According to Luisa Bernal, Policy Specialist with the United Nations Development Programme (UNDP), all countries are exposed to multidimensional risks, but some are less able to manage certain risks and less prepared to respond to shocks, making them fragile.
“Many countries facing fragility are highly dependent on trade, so any shock in trade flows can have a devastating effect,” she said.
“South Sudan, for example, is highly dependent on oil, which represents more than 50% of GDP and almost all exports. Oil price fluctuations interact with other vulnerabilities such as high levels of poverty and inequality and low capacity of state institutions, increasing fragility,” Bernal said.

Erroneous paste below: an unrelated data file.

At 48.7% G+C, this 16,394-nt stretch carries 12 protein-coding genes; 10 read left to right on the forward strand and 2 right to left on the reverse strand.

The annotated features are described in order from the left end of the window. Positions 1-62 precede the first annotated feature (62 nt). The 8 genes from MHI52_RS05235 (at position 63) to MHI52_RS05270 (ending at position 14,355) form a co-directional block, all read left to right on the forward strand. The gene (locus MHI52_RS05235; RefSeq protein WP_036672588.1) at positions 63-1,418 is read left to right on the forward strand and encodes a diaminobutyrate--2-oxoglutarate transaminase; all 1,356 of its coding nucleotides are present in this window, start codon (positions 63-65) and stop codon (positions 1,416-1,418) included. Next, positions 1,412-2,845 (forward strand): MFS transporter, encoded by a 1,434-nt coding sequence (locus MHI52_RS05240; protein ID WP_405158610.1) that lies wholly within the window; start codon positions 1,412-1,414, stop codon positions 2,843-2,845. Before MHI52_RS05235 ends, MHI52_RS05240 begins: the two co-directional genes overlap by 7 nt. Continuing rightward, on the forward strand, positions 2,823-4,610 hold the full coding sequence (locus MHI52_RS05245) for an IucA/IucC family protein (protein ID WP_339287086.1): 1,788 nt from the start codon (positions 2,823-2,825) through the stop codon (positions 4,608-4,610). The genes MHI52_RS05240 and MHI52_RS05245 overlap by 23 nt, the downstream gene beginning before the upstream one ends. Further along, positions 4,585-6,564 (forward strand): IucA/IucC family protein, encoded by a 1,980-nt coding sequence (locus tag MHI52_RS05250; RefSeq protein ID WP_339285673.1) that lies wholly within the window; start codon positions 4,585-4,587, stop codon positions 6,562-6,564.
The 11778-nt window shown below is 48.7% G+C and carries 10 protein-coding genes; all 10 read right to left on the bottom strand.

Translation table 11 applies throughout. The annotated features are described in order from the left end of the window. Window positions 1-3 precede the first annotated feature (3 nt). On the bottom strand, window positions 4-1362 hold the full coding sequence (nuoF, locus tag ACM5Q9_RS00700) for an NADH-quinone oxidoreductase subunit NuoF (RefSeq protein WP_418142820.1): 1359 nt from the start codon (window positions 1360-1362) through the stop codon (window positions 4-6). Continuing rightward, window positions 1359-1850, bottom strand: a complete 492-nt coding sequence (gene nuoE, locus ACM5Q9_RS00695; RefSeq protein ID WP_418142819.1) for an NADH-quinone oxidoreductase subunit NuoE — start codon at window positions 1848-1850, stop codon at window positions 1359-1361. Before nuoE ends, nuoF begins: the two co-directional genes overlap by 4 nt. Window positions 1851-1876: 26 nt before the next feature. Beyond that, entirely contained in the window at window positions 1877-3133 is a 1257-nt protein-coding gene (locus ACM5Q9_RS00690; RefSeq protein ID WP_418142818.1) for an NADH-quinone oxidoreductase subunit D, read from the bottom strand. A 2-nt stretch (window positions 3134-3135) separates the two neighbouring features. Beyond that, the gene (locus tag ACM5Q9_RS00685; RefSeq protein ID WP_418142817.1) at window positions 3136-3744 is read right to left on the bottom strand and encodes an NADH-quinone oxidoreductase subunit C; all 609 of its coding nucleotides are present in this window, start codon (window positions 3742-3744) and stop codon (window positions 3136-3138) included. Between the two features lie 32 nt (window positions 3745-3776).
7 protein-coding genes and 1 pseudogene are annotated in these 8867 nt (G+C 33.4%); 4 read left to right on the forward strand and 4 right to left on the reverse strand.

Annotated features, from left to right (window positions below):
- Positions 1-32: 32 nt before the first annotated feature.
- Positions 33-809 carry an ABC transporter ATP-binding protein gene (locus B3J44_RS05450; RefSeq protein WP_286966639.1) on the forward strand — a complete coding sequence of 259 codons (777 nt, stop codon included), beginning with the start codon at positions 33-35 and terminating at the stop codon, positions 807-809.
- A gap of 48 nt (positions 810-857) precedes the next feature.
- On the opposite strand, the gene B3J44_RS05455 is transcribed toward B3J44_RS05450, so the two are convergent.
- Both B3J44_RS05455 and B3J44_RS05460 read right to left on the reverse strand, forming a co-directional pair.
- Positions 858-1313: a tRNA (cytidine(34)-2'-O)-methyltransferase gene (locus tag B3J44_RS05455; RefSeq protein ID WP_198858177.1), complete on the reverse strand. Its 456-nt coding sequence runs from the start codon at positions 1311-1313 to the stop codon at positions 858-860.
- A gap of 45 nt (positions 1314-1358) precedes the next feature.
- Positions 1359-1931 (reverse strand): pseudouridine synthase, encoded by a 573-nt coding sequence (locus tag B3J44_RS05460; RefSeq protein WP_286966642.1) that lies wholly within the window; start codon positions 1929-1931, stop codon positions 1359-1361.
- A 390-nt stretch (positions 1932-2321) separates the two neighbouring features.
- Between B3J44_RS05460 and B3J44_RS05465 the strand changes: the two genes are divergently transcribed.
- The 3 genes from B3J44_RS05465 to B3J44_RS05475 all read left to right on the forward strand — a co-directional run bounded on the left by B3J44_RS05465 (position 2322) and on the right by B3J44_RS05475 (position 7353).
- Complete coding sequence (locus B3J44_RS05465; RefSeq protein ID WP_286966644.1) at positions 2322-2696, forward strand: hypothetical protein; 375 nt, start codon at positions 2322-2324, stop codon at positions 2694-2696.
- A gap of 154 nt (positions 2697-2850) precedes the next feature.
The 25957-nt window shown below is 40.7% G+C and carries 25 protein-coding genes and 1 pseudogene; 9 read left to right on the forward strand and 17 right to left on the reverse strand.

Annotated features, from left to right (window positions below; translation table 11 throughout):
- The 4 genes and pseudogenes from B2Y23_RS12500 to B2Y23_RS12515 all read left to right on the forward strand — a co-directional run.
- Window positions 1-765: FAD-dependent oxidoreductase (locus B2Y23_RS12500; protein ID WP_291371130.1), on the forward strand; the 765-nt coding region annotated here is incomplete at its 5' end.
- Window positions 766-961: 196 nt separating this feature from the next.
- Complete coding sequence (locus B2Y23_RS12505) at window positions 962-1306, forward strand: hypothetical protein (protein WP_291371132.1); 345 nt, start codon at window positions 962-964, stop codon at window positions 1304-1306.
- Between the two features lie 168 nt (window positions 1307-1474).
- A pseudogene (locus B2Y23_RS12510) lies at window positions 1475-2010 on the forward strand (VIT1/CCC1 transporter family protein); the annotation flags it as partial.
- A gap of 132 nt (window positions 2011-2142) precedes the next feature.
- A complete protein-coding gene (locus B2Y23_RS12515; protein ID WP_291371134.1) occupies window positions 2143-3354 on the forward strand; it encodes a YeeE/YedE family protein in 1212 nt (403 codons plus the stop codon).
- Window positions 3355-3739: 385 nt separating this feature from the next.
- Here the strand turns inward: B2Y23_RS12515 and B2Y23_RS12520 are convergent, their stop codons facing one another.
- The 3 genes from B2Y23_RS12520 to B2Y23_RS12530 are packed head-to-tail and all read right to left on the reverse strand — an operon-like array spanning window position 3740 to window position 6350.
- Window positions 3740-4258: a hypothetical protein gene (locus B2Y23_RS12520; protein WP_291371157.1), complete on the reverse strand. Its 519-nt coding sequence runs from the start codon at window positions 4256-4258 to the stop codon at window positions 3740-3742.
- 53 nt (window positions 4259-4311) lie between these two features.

“Peaceful societies are inclusive societies. Promoting equal access to political, economic and social resources – particularly for those most marginalized from governance and decision making like women and young people – through cross border trade will also strengthen the resilience of the border communities to manage conflicts in their communities more widely."
Luisa Bernal, Policy Specialist with the United Nations Development Programme (UNDP)
Panellists discussed how trade creates employment that can alleviate social tensions and unrest, and how efforts to diversify a country’s economy can have a peace-building effect.
“Empowering youth and women to access economic opportunities is particularly important in peace building,” Bernal said.
With its focus on empowering women and young people, Rwanda’s approach to developing an inclusive cross trade border strategy through engaging with all sectors of society to both understand the strategy and give input during the development process, has been key to ongoing peace in Rwanda.